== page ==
We recently posted an article regarding home value estimates over the next 5 years. It seems the big players in the investment market also believe home values will continue to rise.
RealtyTrac this week analyzed nearly 600,000 purchases made by investors between January 2011 and September 2013 and found that the vast majority of large institutional buyers are sticking to their original buy-to-rent game plan and not cashing out despite substantial gains in the value of properties in their portfolios.
The 600,000 purchases were those made by individuals or institutions that purchased at least three properties in a calendar year and for which price and estimated market value data was available. So these do not represent 100 percent of all investor purchases made during this time, but they certainly represent a big enough sample size to shed light on some important trends.
First, smaller and mid-tier investors have sold off a much larger portion of the properties they have acquired since 2011. Entities purchasing between 10 and 99 properties during that time period have subsequently disposed of 29 percent of those properties as of September 2013. Entities purchasing anywhere from 100 to 499 properties during that time period have subsequently disposed of 19 percent of those properties.
The story is different for the larger investors purchasing more than 500 properties during that time period. Entities in that category have purchased more than 39,000 properties but only re-sold about 2,000, representing 5 percent of their original purchases.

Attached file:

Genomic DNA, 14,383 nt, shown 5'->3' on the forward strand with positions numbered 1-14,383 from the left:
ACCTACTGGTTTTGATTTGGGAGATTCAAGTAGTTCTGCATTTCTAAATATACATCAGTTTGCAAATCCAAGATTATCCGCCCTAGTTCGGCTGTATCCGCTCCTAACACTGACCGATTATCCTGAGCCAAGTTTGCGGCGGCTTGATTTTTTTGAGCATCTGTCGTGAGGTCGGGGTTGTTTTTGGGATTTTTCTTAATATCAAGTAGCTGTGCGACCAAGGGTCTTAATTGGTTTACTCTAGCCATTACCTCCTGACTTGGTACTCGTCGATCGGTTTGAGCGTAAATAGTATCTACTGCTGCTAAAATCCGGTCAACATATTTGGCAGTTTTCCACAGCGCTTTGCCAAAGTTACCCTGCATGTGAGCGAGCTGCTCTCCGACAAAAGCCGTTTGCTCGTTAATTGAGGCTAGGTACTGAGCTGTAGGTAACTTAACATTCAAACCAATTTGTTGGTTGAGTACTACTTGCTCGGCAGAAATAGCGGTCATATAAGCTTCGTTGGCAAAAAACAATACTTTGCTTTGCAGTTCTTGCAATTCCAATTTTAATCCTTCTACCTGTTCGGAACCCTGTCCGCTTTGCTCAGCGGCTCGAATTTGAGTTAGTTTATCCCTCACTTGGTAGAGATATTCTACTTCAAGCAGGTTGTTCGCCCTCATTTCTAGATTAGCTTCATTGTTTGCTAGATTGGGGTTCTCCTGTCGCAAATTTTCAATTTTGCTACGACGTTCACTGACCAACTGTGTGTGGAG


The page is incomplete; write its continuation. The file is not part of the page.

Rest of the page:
Keep in mind that often multiple entities purchasing properties all tie back to the same ultimate source. For instance, entities with a name beginning with “THR” and “IH” have been linked back to Blackstone. Entities with that in the name represent more than 18,000 of the 39,000 purchases in the above 500 category, and many more instances of entities with those two prefixes occur in the smaller categories as well.
Among those 18,000 purchases in the top tier category that are likely backed by Blackstone, only 79 have subsequently been re-sold, representing 0.43 percent.
Using a similar methodology, we linked about 6,500 of the top tier purchasers to American Homes 4 Rent, another company that has made waves in the Buy-to-Rent world. But of these 6,500 purchases, only 56 have subsequently been re-sold, again less than 1 percent.
This low disposition rate comes despite substantial gains in home values on homes in these investor portfolios. Overall, among properties purchased by entities in the 500-plus category, the overall estimated market value has risen more than $1 billion, or 18 percent, since they were purchased. That’s a solid return despite being a lower rate of appreciation than for the properties purchased by the smaller and mid-tier investors, which saw estimated rates of appreciation of 22 percent and 24 percent respectively on their combined portfolios.
While some of the smaller and mid-tier investors are much likely to be tempted by these rapid rates of appreciation and happily cash out to move on to another money-making venture — especially considering that the easiest piece of the buy-to-rent formula is the acquisition, while the most challenging piece is the management of the property — the bigger players appear at least at this point to be fully committed to seeing formula through to its conclusion.